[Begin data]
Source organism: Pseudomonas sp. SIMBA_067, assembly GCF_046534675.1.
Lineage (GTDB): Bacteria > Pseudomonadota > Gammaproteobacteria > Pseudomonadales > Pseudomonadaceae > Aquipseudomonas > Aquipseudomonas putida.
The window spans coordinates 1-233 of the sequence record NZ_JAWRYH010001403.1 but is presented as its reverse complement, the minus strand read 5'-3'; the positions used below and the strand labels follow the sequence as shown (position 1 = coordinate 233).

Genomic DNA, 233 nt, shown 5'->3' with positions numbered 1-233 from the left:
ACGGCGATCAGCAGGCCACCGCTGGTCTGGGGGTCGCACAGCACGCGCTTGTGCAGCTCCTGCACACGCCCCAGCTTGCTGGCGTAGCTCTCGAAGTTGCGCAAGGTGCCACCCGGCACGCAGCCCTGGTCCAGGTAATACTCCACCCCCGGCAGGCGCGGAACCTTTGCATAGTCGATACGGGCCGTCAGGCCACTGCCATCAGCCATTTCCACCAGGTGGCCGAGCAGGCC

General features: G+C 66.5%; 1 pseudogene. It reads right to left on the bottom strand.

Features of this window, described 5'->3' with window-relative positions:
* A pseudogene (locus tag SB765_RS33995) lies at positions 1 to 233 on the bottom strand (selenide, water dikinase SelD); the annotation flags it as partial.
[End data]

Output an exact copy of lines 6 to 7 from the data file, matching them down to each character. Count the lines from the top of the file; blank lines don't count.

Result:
General features: G+C 66.5%; 1 pseudogene. It reads right to left on the bottom strand.

Features of this window, described 5'->3' with window-relative positions: